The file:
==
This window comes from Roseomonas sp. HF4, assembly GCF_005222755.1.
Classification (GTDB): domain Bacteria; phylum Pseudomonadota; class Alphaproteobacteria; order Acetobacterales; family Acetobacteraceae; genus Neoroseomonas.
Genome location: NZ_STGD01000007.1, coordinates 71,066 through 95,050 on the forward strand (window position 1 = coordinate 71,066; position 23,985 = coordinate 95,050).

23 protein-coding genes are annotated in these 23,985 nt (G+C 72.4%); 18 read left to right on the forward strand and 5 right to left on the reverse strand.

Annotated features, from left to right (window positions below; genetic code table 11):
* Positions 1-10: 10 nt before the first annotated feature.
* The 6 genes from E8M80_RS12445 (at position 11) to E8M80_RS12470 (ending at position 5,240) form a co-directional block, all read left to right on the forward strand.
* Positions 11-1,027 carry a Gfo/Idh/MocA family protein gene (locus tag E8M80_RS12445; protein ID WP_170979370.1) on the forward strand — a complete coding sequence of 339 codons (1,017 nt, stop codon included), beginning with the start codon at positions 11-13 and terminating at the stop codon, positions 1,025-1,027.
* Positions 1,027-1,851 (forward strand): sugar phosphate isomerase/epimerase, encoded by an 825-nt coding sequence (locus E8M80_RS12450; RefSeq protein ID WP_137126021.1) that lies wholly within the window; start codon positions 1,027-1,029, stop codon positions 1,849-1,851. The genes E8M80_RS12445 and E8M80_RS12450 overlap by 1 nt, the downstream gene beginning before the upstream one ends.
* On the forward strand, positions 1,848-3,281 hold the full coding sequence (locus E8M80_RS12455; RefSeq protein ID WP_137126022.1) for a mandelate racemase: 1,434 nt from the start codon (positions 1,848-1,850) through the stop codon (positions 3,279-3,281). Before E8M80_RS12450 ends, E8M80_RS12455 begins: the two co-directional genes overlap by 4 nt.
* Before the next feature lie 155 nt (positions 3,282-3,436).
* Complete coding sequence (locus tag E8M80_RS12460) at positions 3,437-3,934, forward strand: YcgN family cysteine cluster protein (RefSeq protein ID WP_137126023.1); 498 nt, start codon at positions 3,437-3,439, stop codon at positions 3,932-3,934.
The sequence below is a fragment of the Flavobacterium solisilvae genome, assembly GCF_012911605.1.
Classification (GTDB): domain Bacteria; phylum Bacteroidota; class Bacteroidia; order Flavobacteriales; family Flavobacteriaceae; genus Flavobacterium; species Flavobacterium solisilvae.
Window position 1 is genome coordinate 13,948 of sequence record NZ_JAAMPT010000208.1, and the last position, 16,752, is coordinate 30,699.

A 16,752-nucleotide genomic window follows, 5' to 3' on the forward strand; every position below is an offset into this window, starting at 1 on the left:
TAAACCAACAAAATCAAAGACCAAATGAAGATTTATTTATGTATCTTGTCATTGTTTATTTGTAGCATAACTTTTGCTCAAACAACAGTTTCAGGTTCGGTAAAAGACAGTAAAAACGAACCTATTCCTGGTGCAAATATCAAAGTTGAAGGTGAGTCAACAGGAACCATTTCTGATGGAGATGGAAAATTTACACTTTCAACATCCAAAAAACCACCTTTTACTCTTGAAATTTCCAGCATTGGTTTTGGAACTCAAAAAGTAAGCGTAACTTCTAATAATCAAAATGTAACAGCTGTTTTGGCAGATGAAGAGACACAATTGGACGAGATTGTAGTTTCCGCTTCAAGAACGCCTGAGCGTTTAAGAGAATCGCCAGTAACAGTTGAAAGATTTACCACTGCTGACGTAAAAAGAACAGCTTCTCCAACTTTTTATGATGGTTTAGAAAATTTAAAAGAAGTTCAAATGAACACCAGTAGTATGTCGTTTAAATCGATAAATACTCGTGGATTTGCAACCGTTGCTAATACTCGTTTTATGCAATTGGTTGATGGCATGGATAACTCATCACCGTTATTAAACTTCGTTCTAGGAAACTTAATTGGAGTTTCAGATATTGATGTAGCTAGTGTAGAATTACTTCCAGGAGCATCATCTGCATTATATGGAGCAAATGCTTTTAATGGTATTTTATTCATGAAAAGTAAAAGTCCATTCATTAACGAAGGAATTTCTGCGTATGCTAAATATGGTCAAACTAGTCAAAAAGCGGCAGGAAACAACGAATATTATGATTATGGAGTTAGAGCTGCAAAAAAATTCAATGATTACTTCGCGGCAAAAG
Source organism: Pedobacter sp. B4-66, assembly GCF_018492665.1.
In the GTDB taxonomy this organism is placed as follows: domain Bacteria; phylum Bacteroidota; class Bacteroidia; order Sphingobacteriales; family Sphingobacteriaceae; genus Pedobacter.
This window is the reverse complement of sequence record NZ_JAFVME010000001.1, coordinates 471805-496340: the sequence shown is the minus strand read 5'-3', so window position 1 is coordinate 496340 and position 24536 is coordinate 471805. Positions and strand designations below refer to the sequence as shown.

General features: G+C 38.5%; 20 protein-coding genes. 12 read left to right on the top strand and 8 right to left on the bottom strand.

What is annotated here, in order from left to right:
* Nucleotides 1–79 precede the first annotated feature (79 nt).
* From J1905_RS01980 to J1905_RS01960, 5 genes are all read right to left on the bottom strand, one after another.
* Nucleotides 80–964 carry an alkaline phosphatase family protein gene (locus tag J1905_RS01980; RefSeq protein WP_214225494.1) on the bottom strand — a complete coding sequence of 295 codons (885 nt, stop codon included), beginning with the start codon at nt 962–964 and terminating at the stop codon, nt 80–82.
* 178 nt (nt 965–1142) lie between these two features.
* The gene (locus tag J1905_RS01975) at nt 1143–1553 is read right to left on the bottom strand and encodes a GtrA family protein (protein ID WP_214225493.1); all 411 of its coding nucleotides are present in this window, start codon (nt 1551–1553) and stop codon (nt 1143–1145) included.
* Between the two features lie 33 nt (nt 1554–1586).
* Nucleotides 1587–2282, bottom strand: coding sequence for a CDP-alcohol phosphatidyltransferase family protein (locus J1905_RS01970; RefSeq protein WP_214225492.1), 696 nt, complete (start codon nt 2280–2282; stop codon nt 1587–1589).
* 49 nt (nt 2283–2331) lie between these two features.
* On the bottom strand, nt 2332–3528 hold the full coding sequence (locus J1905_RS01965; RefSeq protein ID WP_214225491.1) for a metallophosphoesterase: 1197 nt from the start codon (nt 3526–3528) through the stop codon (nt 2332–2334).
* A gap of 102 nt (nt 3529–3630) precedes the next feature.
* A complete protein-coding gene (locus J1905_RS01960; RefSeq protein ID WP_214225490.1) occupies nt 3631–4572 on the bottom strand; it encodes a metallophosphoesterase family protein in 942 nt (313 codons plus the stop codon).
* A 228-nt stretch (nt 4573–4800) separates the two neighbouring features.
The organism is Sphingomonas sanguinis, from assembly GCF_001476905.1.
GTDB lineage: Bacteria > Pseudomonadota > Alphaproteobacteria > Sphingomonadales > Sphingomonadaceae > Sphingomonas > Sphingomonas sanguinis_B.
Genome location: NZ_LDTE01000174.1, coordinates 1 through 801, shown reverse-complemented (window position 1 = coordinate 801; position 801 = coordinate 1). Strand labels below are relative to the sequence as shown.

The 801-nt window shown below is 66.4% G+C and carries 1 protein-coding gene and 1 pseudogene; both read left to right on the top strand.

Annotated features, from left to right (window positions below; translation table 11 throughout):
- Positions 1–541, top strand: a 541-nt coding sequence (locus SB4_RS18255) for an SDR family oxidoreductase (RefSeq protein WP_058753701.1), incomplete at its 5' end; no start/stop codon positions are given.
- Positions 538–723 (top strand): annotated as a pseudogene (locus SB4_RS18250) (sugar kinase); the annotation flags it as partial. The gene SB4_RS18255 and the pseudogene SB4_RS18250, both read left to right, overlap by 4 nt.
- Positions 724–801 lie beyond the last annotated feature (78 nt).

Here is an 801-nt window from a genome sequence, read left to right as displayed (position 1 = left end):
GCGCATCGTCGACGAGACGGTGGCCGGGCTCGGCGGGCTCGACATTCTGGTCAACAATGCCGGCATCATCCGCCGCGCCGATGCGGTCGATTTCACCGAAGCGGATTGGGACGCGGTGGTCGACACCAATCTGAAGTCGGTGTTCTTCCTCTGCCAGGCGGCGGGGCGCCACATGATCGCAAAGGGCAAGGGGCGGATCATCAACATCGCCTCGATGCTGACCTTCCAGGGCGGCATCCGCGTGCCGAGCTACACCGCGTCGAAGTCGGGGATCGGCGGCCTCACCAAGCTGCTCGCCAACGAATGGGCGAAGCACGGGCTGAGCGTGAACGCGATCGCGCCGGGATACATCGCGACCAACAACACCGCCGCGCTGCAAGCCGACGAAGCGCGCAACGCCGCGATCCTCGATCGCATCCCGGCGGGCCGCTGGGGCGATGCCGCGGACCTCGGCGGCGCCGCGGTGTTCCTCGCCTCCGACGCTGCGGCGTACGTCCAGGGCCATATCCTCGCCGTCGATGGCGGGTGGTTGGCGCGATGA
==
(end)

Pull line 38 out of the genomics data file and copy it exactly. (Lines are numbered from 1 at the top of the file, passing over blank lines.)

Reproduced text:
The 801-nt window shown below is 66.4% G+C and carries 1 protein-coding gene and 1 pseudogene; both read left to right on the top strand.